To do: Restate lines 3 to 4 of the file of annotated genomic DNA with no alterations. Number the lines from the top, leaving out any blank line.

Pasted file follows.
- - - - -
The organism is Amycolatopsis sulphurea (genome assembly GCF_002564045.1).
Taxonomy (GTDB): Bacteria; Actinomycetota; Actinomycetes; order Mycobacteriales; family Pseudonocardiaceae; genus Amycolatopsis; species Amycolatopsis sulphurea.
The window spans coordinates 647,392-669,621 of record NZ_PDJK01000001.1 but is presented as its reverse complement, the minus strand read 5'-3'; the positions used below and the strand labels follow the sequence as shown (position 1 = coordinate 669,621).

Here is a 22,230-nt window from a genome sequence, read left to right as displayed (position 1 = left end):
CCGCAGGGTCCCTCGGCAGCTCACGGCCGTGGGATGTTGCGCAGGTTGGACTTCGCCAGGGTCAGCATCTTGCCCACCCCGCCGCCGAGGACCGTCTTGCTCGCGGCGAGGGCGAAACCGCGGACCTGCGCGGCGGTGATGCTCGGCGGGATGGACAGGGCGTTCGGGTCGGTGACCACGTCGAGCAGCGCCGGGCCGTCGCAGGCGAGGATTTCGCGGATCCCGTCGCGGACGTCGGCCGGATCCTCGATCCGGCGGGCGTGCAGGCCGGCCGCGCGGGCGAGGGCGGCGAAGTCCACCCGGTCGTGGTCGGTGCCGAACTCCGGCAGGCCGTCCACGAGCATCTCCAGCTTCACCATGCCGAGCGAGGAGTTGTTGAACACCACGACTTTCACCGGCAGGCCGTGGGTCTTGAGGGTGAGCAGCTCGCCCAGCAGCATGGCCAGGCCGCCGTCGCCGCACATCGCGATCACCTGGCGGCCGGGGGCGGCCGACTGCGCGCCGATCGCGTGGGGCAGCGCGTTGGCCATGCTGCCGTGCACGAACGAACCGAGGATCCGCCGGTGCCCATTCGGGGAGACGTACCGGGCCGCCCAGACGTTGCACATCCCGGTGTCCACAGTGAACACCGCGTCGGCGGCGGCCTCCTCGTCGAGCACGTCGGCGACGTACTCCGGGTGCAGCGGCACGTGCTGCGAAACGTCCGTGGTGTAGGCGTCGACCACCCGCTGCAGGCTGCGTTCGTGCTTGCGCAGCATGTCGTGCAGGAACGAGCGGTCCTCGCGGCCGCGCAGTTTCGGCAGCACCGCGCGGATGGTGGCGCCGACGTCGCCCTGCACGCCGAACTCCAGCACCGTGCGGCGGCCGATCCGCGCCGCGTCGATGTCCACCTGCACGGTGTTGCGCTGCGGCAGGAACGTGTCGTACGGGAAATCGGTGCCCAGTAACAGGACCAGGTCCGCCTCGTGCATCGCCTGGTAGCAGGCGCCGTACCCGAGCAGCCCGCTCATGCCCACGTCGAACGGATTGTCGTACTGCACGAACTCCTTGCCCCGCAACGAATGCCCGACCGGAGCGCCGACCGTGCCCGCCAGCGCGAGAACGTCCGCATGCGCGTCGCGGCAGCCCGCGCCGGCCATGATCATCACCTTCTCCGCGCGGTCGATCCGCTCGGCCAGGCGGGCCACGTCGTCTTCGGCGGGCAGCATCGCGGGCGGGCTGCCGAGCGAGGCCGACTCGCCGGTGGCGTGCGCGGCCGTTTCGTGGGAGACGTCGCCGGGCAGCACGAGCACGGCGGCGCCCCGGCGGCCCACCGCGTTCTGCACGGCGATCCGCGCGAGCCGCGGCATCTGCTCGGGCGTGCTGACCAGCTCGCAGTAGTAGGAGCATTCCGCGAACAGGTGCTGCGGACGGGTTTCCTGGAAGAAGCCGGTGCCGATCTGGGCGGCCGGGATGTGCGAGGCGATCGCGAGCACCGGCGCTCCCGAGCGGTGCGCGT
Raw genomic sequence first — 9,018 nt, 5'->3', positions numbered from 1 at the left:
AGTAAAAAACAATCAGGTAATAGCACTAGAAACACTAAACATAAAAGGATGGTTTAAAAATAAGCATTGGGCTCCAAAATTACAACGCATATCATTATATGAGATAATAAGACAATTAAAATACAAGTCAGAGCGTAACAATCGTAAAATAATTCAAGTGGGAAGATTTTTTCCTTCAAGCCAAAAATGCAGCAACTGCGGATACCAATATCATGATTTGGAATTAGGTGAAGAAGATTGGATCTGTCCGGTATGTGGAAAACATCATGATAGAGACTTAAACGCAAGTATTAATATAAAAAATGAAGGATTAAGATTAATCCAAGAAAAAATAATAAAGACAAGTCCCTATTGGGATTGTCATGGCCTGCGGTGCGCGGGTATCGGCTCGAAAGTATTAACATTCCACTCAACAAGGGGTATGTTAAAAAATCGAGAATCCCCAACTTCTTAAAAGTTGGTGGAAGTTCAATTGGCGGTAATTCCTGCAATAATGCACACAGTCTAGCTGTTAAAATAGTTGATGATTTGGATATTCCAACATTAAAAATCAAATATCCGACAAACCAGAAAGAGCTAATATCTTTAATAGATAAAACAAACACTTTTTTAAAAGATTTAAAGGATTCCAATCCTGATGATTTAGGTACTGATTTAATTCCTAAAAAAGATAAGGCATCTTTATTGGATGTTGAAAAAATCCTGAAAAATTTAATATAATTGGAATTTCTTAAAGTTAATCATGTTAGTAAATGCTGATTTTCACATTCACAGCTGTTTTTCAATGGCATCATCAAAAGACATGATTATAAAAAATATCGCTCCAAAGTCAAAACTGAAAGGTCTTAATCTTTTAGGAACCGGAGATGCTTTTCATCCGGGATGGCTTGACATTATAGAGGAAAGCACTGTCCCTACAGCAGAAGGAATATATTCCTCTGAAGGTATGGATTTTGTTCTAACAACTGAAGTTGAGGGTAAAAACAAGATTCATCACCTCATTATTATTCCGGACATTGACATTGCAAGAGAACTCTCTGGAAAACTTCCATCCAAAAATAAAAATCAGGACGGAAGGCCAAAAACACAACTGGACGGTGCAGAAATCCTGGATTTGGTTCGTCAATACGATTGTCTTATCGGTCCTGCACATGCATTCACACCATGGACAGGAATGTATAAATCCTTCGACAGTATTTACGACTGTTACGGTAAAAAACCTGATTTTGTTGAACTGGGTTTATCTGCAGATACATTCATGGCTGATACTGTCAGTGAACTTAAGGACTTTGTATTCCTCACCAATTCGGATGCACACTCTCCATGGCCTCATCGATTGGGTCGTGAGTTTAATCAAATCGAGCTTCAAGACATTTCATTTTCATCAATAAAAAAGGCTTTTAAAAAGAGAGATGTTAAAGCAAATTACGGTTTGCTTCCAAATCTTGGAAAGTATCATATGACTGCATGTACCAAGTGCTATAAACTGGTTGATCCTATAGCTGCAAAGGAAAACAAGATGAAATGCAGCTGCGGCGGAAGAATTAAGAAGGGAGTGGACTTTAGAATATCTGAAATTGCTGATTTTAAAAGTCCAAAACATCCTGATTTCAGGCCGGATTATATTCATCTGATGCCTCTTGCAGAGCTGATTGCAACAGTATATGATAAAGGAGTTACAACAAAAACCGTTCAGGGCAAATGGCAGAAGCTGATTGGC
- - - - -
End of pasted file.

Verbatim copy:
The window spans coordinates 647,392-669,621 of record NZ_PDJK01000001.1 but is presented as its reverse complement, the minus strand read 5'-3'; the positions used below and the strand labels follow the sequence as shown (position 1 = coordinate 669,621).

Here is a 22,230-nt window from a genome sequence, read left to right as displayed (position 1 = left end):